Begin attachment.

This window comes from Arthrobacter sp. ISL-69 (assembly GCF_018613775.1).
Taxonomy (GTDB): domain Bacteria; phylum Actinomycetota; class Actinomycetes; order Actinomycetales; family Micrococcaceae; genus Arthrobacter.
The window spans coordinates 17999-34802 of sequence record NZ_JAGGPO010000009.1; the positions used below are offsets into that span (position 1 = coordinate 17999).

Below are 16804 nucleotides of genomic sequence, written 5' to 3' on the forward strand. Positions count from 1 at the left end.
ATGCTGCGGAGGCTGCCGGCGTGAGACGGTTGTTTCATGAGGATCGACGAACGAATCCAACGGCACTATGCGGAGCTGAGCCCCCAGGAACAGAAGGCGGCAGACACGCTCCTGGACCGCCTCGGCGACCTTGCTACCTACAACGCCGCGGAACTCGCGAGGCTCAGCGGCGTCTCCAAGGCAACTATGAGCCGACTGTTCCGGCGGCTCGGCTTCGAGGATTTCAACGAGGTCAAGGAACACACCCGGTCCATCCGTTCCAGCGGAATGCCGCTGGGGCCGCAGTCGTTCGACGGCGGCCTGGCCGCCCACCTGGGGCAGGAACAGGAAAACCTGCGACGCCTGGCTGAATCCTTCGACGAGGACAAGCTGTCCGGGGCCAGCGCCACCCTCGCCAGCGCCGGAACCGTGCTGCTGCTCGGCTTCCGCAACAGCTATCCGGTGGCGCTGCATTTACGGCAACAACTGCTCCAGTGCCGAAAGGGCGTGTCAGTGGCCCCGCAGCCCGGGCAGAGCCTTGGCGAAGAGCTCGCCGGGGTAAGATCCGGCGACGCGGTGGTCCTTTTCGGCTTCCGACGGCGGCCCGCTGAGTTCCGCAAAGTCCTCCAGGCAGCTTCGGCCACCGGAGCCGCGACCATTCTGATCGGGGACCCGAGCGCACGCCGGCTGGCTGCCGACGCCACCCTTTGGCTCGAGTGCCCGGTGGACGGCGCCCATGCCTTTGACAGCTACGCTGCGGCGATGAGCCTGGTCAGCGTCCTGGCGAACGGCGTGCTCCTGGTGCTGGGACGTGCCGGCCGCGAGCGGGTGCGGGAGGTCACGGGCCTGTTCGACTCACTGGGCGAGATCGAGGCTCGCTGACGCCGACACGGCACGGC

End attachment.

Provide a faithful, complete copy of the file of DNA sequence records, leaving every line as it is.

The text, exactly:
This window comes from Arthrobacter sp. ISL-69 (assembly GCF_018613775.1).
Taxonomy (GTDB): domain Bacteria; phylum Actinomycetota; class Actinomycetes; order Actinomycetales; family Micrococcaceae; genus Arthrobacter.
The window spans coordinates 17999-34802 of sequence record NZ_JAGGPO010000009.1; the positions used below are offsets into that span (position 1 = coordinate 17999).

Below are 16804 nucleotides of genomic sequence, written 5' to 3' on the forward strand. Positions count from 1 at the left end.
ATGCTGCGGAGGCTGCCGGCGTGAGACGGTTGTTTCATGAGGATCGACGAACGAATCCAACGGCACTATGCGGAGCTGAGCCCCCAGGAACAGAAGGCGGCAGACACGCTCCTGGACCGCCTCGGCGACCTTGCTACCTACAACGCCGCGGAACTCGCGAGGCTCAGCGGCGTCTCCAAGGCAACTATGAGCCGACTGTTCCGGCGGCTCGGCTTCGAGGATTTCAACGAGGTCAAGGAACACACCCGGTCCATCCGTTCCAGCGGAATGCCGCTGGGGCCGCAGTCGTTCGACGGCGGCCTGGCCGCCCACCTGGGGCAGGAACAGGAAAACCTGCGACGCCTGGCTGAATCCTTCGACGAGGACAAGCTGTCCGGGGCCAGCGCCACCCTCGCCAGCGCCGGAACCGTGCTGCTGCTCGGCTTCCGCAACAGCTATCCGGTGGCGCTGCATTTACGGCAACAACTGCTCCAGTGCCGAAAGGGCGTGTCAGTGGCCCCGCAGCCCGGGCAGAGCCTTGGCGAAGAGCTCGCCGGGGTAAGATCCGGCGACGCGGTGGTCCTTTTCGGCTTCCGACGGCGGCCCGCTGAGTTCCGCAAAGTCCTCCAGGCAGCTTCGGCCACCGGAGCCGCGACCATTCTGATCGGGGACCCGAGCGCACGCCGGCTGGCTGCCGACGCCACCCTTTGGCTCGAGTGCCCGGTGGACGGCGCCCATGCCTTTGACAGCTACGCTGCGGCGATGAGCCTGGTCAGCGTCCTGGCGAACGGCGTGCTCCTGGTGCTGGGACGTGCCGGCCGCGAGCGGGTGCGGGAGGTCACGGGCCTGTTCGACTCACTGGGCGAGATCGAGGCTCGCTGACGCCGACACGGCACGGC